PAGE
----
[The following letter by Board member Harvey Shulman, was published in The Chronicle of Higher Education, July 28, 2000, page B13. The paragraph deleted is printed below.]
In "Some Colleges Pay Students to Go to Class -- to Evaluate Teaching" (June 23), the importance of teaching is again diminished by those who speak most enthusiastically about its importance. To be clear, I am not opposed to teaching evaluations, despite their frequent misuse and misapplication to performance evaluation. This is probably no more distorted than the evaluation of research, which rarely involves reading what is written or asking questions about content, rather than equating scholarship with productivity.
The problem is that universities are too timid and disinclined to address matters of substance and intellectual quality. Teaching evaluations -- like research evaluations--have been packaged, processed, and professionalized. What more can we expect than having teaching assessed in terms of style, delivery, being note-taking-friendly, affability, and being "interactive"? Sadly, the quality that is missing, and seemingly not missed, is content.
Does anyone care what is being said? Does anyone think it is important that instructors spend time reading, and preparing lectures and seminars that say something, ... rather than worry about practicing smiling or watching videos to rid themselves of idiosyncratic mannerisms?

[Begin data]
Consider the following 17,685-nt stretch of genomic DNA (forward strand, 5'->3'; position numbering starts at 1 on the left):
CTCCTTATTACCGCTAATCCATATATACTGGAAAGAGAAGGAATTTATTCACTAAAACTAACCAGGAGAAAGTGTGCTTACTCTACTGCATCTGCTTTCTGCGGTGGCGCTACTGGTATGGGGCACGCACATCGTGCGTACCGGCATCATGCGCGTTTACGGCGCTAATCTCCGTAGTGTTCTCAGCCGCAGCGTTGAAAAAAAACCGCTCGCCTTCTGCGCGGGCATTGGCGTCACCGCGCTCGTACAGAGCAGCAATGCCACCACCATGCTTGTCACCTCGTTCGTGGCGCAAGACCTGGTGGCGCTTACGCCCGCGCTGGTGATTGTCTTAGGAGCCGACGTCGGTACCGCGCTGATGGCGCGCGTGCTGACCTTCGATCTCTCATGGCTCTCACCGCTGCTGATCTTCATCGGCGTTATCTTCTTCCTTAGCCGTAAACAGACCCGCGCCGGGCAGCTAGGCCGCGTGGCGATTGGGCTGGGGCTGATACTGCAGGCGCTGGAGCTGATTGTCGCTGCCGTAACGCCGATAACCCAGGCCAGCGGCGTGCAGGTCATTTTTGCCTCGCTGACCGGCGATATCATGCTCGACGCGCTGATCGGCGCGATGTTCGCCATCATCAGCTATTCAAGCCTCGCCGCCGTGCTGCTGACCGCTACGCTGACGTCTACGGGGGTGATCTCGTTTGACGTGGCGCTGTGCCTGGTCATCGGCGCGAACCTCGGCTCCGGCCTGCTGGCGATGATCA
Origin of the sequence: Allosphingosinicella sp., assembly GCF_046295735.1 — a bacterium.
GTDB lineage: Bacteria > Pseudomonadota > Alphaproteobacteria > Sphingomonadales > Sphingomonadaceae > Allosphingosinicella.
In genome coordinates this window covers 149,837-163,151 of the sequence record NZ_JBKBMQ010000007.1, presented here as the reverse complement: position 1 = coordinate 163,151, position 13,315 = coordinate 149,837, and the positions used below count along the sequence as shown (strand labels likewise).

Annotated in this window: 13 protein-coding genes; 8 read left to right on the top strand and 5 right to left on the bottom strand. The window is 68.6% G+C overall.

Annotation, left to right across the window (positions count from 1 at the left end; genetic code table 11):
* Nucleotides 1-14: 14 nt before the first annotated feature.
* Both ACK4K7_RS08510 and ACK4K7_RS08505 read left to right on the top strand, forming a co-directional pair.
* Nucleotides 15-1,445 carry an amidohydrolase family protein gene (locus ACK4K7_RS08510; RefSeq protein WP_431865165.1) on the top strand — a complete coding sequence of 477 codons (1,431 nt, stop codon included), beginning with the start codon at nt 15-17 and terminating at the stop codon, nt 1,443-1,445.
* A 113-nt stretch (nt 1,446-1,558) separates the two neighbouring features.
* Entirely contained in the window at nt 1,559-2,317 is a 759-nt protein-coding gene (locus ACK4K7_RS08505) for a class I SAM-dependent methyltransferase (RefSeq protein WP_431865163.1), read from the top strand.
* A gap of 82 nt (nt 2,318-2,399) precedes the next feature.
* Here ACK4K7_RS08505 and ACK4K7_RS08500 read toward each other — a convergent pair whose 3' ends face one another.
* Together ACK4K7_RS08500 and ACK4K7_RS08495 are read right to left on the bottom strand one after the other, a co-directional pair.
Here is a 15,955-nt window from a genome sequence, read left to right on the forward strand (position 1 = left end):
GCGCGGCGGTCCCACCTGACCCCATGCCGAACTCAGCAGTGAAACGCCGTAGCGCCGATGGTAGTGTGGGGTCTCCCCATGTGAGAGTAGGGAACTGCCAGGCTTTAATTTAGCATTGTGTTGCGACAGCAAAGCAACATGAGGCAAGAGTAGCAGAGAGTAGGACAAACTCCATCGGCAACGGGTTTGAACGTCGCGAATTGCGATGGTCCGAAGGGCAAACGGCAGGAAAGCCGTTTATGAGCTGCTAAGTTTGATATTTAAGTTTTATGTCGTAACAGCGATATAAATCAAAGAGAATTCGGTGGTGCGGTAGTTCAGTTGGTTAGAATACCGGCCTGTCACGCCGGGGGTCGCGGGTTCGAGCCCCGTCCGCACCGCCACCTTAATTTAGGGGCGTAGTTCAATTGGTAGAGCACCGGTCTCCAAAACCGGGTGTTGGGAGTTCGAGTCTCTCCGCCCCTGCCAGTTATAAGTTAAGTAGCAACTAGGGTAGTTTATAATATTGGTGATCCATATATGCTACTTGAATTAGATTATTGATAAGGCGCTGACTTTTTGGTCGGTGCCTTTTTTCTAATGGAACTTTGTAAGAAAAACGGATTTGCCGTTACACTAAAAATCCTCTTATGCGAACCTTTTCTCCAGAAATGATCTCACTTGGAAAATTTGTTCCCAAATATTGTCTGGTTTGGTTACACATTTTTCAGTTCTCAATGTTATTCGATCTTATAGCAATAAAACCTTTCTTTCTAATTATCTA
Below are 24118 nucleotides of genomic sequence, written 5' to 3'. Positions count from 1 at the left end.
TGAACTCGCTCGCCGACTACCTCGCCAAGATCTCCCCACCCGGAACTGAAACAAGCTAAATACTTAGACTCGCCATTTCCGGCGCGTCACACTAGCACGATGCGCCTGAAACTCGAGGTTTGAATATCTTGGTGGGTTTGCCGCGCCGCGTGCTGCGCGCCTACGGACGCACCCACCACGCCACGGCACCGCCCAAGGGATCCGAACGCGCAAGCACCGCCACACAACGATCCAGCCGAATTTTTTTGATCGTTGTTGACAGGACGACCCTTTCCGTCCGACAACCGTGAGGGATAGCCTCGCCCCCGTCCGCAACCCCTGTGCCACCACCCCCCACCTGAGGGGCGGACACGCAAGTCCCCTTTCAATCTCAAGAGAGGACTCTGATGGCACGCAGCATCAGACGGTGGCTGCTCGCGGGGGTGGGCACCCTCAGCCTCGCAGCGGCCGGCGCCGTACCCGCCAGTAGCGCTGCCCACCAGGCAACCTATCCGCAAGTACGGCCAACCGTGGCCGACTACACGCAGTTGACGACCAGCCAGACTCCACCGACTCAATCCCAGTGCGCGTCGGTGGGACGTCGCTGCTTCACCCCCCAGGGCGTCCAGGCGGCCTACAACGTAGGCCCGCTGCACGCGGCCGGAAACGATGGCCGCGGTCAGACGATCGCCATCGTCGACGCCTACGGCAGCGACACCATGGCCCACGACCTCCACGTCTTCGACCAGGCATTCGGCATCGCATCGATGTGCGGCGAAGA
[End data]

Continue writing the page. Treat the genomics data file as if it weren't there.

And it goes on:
Deleted from the letter submitted:
Does anyone understand the loss to our students of not encountering that professor who inadvertently "smoked" his chalk because he got excited about an idea and rambled on completely disconnected from his class, as he thought and spoke at the same time in some seemingly far-off reflective land, as if no one else was around.
And for this experience the student evaluation might indicate that 63% of the class noted that the professor failed to make eye contact, 72% said he doesn't stick to the lecture outline and 81% pointed out that he had distracting mannerisms. Teaching and learning centers are the morticians of the academy; the body looks good, but the person is dead.